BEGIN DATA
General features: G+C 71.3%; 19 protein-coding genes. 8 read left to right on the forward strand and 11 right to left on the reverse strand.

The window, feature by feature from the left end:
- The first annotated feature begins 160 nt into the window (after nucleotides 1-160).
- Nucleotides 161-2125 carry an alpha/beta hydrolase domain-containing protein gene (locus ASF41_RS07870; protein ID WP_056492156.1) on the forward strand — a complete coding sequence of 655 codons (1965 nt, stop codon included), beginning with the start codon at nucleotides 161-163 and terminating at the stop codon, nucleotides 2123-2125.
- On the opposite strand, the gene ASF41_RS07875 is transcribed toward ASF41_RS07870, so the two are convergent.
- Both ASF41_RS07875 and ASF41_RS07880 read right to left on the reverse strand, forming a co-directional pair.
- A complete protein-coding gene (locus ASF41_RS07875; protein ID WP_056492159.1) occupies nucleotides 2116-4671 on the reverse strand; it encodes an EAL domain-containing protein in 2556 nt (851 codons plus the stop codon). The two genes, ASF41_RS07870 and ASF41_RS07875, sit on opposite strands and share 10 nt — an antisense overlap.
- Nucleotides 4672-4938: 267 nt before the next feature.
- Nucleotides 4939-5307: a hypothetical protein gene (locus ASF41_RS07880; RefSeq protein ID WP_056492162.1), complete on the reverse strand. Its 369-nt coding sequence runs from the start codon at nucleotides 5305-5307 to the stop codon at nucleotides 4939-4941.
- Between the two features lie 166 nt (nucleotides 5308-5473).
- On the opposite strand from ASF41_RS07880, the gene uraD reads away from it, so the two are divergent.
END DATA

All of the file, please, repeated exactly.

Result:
General features: G+C 71.3%; 19 protein-coding genes. 8 read left to right on the forward strand and 11 right to left on the reverse strand.

The window, feature by feature from the left end:
- The first annotated feature begins 160 nt into the window (after nucleotides 1-160).
- Nucleotides 161-2125 carry an alpha/beta hydrolase domain-containing protein gene (locus ASF41_RS07870; protein ID WP_056492156.1) on the forward strand — a complete coding sequence of 655 codons (1965 nt, stop codon included), beginning with the start codon at nucleotides 161-163 and terminating at the stop codon, nucleotides 2123-2125.
- On the opposite strand, the gene ASF41_RS07875 is transcribed toward ASF41_RS07870, so the two are convergent.
- Both ASF41_RS07875 and ASF41_RS07880 read right to left on the reverse strand, forming a co-directional pair.
- A complete protein-coding gene (locus ASF41_RS07875; protein ID WP_056492159.1) occupies nucleotides 2116-4671 on the reverse strand; it encodes an EAL domain-containing protein in 2556 nt (851 codons plus the stop codon). The two genes, ASF41_RS07870 and ASF41_RS07875, sit on opposite strands and share 10 nt — an antisense overlap.
- Nucleotides 4672-4938: 267 nt before the next feature.
- Nucleotides 4939-5307: a hypothetical protein gene (locus ASF41_RS07880; RefSeq protein ID WP_056492162.1), complete on the reverse strand. Its 369-nt coding sequence runs from the start codon at nucleotides 5305-5307 to the stop codon at nucleotides 4939-4941.
- Between the two features lie 166 nt (nucleotides 5308-5473).
- On the opposite strand from ASF41_RS07880, the gene uraD reads away from it, so the two are divergent.